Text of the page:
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April 21, 2011
Dylan Favre making his own name
When your uncle is arguably the greatest quarterback of all-time the similarities can be both flattering and a nuisance as well.
Mississippi State redshirt freshman quarterback Dylan Favre, nephew of NFL great Brett Favre, lives with those comparisons each day he steps onto the field with the famous last name on the back of his jersey.
"To be honest I'm not a big fan of the comparison," Favre said. "Brett Favre is Brett Favre and I'm Dylan Favre. I'm here to be the quarterback for the Bulldogs."
And the younger Favre has certainly blazed his own trail that merits his own recognition. The former Parade All-American shattered nearly every passing record in the state of Mississippi at St. Stanislaus High School in Bay St. Louis where he accounted for 6,854 yards and 81 touchdowns as a senior leading the Rockachaws to a Class 4A State Championship.
Favre was named as the Magnolia State's Gatorade Player of the Year in 2009 completing 342-of-529 passing for 5,589 yards and 63 touchdowns while rushing for 1,265 yards and 18 more scores. He also participated in the Bernard Blackwell All-Star Classic and the Offense-Defense All-American Bowl.
But even as impressive as Favre's prep statistics were there was one number that kept most colleges from even giving him a chance: 5-foot-10.
The former two-star prospect's scholarships consisted of only Southern Miss, Tulane, Northwestern State and Florida International until Dan Mullen came in to offer him late in the recruiting process after his senior campaign.
"I'm very thankful to Coach Mullen," Favre said. "A lot of colleges just shied away from me because of my size. I'm thankful to Coach Mullen for giving me the opportunity not only because I think the offense fits me well but to get an opportunity to play in the Southeastern Conference. Really this was my only offer but it doesn't matter how many offers I had, I got here and to me that's all that matters."
Favre redshirted his first fall in Starkville which was quite an adjustment to the swaggering signal caller.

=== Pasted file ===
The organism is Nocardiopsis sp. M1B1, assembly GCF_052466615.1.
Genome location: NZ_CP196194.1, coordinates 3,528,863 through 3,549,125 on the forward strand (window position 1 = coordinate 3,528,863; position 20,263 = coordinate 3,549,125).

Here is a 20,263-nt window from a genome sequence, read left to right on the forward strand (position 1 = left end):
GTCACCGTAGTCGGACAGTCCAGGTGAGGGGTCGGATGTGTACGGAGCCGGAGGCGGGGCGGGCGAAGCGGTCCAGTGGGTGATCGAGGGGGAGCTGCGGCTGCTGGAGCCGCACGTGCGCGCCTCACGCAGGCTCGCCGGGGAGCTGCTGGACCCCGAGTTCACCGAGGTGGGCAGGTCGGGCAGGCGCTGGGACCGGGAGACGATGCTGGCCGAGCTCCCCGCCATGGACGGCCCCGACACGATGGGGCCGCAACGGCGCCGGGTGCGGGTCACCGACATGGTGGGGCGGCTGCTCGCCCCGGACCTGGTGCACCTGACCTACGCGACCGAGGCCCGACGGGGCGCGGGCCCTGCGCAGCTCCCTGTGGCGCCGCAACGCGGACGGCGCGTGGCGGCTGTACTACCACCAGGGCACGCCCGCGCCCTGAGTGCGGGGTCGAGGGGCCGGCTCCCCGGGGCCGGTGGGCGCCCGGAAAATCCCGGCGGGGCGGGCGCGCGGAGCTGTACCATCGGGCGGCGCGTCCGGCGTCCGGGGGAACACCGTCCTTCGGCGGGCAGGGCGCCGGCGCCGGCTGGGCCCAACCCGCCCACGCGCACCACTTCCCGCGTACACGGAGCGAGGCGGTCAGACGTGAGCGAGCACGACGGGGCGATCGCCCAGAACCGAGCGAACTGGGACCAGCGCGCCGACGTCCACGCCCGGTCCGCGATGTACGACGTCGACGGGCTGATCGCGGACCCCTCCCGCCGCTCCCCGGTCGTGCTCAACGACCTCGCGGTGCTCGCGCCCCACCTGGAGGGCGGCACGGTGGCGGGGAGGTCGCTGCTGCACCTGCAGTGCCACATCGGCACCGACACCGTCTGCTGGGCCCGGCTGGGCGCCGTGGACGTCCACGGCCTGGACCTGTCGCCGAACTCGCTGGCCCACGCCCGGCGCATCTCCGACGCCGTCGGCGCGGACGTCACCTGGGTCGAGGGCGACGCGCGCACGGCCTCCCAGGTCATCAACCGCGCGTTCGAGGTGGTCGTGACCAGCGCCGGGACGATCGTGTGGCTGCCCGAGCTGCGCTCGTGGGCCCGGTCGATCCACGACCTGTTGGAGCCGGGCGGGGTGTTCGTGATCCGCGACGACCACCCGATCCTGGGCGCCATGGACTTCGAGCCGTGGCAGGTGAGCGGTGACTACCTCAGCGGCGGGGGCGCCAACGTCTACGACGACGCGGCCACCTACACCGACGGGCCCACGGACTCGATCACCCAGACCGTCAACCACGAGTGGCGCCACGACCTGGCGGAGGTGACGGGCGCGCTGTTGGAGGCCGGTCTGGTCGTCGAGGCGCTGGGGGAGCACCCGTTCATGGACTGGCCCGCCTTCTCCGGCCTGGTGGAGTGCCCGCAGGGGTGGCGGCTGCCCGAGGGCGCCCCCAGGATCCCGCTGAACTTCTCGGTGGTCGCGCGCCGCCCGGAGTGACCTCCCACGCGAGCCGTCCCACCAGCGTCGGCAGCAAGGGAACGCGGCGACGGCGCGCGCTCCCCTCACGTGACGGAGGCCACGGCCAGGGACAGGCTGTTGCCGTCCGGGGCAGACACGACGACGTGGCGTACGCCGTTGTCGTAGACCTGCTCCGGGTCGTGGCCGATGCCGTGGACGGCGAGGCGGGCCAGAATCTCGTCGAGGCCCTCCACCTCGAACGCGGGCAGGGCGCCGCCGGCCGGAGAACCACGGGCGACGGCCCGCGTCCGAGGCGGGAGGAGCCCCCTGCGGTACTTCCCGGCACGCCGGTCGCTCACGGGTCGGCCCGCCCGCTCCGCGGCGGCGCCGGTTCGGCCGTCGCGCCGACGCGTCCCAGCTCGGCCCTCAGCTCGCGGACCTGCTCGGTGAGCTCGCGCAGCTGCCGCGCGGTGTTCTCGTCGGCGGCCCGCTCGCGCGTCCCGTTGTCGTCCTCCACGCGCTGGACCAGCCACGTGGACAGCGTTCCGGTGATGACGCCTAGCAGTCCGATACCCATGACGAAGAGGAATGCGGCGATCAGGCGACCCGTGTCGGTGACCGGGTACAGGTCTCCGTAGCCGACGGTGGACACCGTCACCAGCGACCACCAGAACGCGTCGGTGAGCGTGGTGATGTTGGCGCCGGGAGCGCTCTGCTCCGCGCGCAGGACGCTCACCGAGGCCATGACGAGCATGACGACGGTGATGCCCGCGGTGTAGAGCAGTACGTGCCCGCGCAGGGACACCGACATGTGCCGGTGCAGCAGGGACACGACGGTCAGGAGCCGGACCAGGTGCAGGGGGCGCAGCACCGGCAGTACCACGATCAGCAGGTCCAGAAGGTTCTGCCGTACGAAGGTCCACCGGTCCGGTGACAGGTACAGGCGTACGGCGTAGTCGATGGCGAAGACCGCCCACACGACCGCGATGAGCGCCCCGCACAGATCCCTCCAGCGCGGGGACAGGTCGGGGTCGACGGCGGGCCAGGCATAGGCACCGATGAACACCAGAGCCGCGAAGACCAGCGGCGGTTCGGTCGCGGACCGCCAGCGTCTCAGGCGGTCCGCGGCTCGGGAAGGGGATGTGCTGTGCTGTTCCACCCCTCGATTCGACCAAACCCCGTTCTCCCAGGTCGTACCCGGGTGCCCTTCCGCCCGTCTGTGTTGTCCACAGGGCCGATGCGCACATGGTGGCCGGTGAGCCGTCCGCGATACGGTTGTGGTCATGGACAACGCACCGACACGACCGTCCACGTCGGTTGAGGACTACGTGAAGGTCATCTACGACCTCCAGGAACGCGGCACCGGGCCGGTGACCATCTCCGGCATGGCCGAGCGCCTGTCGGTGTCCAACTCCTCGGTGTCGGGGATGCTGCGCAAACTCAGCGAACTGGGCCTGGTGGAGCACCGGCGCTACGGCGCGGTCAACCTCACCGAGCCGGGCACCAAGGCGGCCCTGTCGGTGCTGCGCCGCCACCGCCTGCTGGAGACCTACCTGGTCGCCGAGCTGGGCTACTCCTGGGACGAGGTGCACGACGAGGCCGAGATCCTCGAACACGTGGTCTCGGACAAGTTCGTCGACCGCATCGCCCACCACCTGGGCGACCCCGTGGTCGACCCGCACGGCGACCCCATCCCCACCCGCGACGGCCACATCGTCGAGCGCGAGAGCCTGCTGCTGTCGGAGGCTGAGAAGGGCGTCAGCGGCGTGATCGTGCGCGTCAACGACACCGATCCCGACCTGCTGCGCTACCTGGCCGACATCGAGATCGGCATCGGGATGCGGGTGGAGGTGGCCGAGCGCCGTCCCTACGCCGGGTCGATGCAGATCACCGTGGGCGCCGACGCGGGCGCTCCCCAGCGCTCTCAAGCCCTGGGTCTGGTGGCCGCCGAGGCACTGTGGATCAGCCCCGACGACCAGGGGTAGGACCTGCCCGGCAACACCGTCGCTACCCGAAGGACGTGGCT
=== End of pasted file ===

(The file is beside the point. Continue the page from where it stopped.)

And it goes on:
"It was definitely a positive," Favre said. "Probably about halfway through the year I started realizing that I'm glad I did this. I thought I was ready to play but looking back on it there was so much I didn't know. During my redshirt year was probably the most miserable thing I've done in my life but looking back on it now it was definitely the best thing for me."
A year of running the scout team for MSU taught Favre what it takes to be a quarterback in the Southeastern Conference and the competition level it takes to play in the top league of college football.
"It's no doubt a different level," Favre said. "I played 4A ball in South Mississippi and we played good ballplayers but in the Southeastern Conference you are playing against the best of the best week in and week out. It's definitely a huge jump."
But Favre had a solid spring for the Bulldogs and had a stellar showing in the spring game. He led the Maroon team on a game-winning scoring drive in the waning moments finishing 17-of-26 passing for 199 yards, one touchdown and one interception on a tipped pass while rushing 10 times for 41 yards.
"Everything went well," Favre said. "I think our passing game is coming along from day one. From an individual standpoint, I think I've gotten better. My biggest criticism that Coach Mullen has of me is managing the game and protecting the ball. Day one was rough but in some of the scrimmages I didn't have any turnovers. I think I'm getting more comfortable in the offense obviously and learning to take what the defense gives me. I'm feeling pretty good right now."
Favre exits spring still battling senior Chris Relf and sophomore Tyler Russell for the starting job.